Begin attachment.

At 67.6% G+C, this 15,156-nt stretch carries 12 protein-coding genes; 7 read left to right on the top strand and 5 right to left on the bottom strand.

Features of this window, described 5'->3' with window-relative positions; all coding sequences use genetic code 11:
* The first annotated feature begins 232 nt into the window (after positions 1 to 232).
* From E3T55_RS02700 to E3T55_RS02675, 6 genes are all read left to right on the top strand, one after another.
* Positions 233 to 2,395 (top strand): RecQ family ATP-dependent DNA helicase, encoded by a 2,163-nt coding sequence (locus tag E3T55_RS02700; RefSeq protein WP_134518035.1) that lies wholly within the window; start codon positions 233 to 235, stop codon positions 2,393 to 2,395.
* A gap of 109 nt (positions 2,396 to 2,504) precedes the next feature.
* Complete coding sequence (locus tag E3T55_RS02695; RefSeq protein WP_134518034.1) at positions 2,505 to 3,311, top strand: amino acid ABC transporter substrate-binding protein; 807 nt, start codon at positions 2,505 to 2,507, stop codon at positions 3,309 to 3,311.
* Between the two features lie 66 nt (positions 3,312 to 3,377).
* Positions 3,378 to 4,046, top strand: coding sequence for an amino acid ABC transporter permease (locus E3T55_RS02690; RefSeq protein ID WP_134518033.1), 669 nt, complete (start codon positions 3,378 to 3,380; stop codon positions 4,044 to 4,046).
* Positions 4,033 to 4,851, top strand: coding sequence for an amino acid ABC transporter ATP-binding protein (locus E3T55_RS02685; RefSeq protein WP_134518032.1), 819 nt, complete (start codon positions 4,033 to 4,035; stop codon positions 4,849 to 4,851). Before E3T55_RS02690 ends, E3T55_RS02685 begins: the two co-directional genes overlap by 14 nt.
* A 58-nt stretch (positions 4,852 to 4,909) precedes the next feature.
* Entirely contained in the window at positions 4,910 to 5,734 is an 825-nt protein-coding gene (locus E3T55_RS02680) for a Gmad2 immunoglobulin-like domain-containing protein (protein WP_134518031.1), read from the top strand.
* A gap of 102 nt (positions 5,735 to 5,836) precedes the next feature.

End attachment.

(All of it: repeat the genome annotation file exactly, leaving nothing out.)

At 67.6% G+C, this 15,156-nt stretch carries 12 protein-coding genes; 7 read left to right on the top strand and 5 right to left on the bottom strand.

Features of this window, described 5'->3' with window-relative positions; all coding sequences use genetic code 11:
* The first annotated feature begins 232 nt into the window (after positions 1 to 232).
* From E3T55_RS02700 to E3T55_RS02675, 6 genes are all read left to right on the top strand, one after another.
* Positions 233 to 2,395 (top strand): RecQ family ATP-dependent DNA helicase, encoded by a 2,163-nt coding sequence (locus tag E3T55_RS02700; RefSeq protein WP_134518035.1) that lies wholly within the window; start codon positions 233 to 235, stop codon positions 2,393 to 2,395.
* A gap of 109 nt (positions 2,396 to 2,504) precedes the next feature.
* Complete coding sequence (locus tag E3T55_RS02695; RefSeq protein WP_134518034.1) at positions 2,505 to 3,311, top strand: amino acid ABC transporter substrate-binding protein; 807 nt, start codon at positions 2,505 to 2,507, stop codon at positions 3,309 to 3,311.
* Between the two features lie 66 nt (positions 3,312 to 3,377).
* Positions 3,378 to 4,046, top strand: coding sequence for an amino acid ABC transporter permease (locus E3T55_RS02690; RefSeq protein ID WP_134518033.1), 669 nt, complete (start codon positions 3,378 to 3,380; stop codon positions 4,044 to 4,046).
* Positions 4,033 to 4,851, top strand: coding sequence for an amino acid ABC transporter ATP-binding protein (locus E3T55_RS02685; RefSeq protein WP_134518032.1), 819 nt, complete (start codon positions 4,033 to 4,035; stop codon positions 4,849 to 4,851). Before E3T55_RS02690 ends, E3T55_RS02685 begins: the two co-directional genes overlap by 14 nt.
* A 58-nt stretch (positions 4,852 to 4,909) precedes the next feature.
* Entirely contained in the window at positions 4,910 to 5,734 is an 825-nt protein-coding gene (locus E3T55_RS02680) for a Gmad2 immunoglobulin-like domain-containing protein (protein WP_134518031.1), read from the top strand.
* A gap of 102 nt (positions 5,735 to 5,836) precedes the next feature.